According to preliminary results, Foreign Direct Investment (FDI) from the European Union (EU) to the rest of the world amounted to €186 billion in 2016, a sharp drop (-68%) compared with the €585 bn recorded in 2015, Eurostat reported.
In the opposite direction, investment from the rest of the world into the EU stood at €280 bn, down by 41% compared with 2015 (€476 bn).
As a long-standing key partner, the United States was principally behind the overall decrease in FDI flows in 2016. The EU recorded a net disinvestment by its resident entities on the US market in 2016 (-€94 bn, compared with +€352 bn in 2015). Meanwhile, US direct investors significantly reduced (-76%) their net acquisitions within the EU, from €223 bn in 2015 to €54 bn in 2016.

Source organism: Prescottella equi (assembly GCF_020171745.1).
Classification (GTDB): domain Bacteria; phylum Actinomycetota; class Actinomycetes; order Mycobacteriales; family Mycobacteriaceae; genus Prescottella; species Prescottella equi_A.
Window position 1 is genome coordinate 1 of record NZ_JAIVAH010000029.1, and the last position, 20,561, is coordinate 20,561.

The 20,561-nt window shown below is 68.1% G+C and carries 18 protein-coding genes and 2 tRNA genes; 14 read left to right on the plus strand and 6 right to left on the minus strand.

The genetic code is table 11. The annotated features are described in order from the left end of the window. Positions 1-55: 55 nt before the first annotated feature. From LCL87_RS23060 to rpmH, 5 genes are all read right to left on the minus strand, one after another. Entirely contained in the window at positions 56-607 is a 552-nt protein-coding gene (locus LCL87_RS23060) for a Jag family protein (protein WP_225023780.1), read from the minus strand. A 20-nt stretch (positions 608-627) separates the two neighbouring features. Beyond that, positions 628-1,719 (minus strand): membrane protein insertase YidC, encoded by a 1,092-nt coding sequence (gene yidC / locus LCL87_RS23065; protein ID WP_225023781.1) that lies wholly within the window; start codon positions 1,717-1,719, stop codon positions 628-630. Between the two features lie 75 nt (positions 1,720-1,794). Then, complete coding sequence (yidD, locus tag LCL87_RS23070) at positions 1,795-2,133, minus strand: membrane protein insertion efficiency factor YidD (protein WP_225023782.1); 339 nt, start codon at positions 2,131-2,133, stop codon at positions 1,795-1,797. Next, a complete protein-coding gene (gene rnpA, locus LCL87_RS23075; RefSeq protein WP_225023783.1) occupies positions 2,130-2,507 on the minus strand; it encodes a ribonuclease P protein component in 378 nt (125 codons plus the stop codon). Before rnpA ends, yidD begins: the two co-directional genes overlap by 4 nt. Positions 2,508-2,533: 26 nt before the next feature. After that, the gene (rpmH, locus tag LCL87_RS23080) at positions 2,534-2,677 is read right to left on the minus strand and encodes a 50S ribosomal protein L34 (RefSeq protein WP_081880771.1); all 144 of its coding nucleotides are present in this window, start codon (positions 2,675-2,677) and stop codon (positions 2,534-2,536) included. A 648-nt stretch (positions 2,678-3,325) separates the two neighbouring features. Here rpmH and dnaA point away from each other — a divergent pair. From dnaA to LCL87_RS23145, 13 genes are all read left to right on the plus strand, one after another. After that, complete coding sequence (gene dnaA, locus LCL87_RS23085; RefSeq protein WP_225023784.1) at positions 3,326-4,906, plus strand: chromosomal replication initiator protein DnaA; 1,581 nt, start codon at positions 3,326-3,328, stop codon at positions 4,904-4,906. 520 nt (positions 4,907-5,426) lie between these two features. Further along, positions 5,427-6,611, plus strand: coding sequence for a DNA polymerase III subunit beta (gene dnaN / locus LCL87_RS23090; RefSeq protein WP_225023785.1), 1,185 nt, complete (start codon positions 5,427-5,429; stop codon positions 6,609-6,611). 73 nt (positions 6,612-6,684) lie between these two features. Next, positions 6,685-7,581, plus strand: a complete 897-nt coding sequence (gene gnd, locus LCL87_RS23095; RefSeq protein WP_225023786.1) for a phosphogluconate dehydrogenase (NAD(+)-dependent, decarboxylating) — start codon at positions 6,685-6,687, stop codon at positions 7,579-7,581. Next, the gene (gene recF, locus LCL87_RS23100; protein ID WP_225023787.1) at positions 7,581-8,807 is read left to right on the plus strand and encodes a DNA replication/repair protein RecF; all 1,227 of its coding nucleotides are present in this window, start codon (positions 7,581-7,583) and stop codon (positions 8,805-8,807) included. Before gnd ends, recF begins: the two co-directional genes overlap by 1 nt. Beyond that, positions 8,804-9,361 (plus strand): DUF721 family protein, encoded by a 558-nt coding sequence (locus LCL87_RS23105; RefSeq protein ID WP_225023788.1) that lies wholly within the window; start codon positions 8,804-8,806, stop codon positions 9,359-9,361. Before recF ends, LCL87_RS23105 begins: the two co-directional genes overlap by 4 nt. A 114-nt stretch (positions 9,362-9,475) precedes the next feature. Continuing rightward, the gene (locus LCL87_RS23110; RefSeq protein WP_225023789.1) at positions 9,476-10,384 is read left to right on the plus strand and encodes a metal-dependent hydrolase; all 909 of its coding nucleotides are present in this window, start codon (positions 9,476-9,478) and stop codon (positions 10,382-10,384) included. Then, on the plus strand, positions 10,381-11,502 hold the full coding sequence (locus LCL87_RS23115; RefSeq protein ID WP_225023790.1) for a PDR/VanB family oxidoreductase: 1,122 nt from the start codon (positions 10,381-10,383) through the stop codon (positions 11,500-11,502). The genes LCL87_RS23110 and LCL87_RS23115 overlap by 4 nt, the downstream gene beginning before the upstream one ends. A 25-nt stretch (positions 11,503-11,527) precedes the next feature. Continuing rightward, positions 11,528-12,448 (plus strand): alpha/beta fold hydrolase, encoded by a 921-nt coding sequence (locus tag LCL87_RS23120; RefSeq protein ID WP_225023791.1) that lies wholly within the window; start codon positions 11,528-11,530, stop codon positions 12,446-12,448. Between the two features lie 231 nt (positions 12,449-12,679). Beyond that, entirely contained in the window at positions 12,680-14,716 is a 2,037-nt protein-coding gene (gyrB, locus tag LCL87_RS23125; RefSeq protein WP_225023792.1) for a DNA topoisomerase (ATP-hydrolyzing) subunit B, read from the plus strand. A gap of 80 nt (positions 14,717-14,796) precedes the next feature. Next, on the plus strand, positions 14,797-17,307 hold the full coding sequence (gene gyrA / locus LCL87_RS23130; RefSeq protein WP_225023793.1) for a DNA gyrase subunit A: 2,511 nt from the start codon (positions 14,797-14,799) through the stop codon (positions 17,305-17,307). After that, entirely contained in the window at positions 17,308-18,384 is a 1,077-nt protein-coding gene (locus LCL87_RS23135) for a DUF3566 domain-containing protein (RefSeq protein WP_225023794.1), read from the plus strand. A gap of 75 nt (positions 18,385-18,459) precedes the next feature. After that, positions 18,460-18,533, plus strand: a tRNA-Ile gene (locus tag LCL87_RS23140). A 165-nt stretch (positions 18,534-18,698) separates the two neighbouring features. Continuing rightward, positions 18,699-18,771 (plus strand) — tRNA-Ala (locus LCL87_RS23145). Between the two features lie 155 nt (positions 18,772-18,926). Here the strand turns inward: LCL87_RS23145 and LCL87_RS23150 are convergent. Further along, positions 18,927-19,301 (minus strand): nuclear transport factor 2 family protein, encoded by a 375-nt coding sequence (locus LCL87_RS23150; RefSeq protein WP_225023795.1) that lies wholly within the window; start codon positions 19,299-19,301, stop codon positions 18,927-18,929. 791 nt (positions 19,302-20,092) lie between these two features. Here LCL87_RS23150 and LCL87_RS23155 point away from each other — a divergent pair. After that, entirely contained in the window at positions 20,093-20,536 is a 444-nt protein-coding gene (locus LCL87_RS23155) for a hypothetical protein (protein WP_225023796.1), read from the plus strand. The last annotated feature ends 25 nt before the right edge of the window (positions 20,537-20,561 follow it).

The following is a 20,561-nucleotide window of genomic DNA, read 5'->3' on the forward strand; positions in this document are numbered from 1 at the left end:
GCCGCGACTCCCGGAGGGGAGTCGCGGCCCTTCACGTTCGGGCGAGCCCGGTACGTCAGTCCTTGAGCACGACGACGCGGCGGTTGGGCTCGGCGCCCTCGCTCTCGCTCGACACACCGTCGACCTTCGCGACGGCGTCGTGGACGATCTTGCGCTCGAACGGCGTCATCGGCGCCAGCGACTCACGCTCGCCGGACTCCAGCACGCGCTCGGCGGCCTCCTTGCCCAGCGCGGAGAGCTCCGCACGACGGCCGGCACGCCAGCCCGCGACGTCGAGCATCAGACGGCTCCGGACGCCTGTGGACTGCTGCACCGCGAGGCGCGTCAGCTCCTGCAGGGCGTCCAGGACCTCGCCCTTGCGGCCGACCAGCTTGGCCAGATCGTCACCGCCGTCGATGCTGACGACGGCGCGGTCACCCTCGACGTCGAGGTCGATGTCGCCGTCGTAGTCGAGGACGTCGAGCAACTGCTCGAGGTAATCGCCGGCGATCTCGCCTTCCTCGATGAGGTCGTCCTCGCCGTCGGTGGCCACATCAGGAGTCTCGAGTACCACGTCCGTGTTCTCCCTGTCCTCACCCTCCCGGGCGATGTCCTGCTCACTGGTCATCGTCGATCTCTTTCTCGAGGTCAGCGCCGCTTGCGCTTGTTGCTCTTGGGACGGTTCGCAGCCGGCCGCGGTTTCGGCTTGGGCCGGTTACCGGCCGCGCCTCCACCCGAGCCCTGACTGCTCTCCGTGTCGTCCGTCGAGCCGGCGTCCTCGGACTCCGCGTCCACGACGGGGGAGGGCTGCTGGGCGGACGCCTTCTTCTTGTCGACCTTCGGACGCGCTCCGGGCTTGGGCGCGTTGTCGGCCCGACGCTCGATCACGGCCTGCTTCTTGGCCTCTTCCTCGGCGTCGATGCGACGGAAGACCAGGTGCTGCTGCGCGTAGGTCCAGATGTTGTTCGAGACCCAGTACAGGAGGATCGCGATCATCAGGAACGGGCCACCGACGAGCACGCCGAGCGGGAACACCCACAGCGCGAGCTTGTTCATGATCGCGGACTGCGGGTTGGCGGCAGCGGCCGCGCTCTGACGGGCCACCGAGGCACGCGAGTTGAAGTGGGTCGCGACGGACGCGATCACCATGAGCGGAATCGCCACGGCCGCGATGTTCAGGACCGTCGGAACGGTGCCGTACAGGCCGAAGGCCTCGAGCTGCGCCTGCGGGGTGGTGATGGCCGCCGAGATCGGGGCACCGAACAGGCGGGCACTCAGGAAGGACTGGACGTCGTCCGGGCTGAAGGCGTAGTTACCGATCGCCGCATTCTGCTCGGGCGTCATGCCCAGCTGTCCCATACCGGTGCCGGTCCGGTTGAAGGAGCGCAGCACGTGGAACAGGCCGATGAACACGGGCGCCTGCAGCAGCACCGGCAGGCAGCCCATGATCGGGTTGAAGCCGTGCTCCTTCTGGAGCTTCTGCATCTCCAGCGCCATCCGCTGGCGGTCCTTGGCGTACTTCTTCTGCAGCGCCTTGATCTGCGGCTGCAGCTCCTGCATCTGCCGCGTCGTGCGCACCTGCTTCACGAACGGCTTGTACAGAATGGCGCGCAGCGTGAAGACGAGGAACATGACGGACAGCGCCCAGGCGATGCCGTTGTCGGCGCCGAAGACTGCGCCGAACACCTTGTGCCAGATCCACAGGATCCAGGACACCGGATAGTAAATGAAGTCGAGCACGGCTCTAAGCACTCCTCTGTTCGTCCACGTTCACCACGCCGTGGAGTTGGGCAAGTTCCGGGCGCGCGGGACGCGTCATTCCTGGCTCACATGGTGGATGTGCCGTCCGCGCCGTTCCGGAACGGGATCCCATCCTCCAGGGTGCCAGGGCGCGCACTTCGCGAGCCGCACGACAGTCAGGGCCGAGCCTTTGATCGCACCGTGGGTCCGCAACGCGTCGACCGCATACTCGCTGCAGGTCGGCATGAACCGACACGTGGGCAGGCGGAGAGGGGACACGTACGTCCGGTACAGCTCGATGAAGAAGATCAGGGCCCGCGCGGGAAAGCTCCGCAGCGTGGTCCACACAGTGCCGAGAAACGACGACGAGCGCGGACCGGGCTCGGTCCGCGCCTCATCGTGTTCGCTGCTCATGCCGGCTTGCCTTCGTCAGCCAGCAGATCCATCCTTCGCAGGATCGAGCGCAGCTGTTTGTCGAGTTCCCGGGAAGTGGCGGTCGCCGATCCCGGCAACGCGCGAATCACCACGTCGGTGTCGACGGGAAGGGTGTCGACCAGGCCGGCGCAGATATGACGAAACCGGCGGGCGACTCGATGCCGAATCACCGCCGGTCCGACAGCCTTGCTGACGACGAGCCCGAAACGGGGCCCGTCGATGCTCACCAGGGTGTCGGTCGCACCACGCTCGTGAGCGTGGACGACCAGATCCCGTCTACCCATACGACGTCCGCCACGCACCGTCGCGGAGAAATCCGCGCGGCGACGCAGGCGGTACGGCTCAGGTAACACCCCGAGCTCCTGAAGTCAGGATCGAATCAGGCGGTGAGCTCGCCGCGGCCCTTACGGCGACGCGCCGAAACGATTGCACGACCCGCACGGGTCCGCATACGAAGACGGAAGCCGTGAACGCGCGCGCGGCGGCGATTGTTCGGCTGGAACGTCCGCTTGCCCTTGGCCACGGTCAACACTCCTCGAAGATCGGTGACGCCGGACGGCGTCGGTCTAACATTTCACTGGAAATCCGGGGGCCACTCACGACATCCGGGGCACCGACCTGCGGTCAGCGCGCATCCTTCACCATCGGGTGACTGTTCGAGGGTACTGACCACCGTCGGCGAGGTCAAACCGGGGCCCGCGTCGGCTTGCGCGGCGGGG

A notable net disinvestment by EU companies was also registered in 2016 with Canada (-€17 bn) and, to a lesser extent, Russia (-€6 bn). As a result, Brazil was the main beneficiary of EU FDI (€33 bn) in 2016, ahead of Switzerland (€21 bn) and offshore financial centres* (€14 bn).
As for inward flows, the two main investors into the EU in 2016 were Switzerland (€55 bn) and the United States (€54 bn), followed at a distance by offshore financial centres* (€36 bn), Japan (€28 bn) and Canada (€20 bn)
Look also at the recently published OECD investment statistics.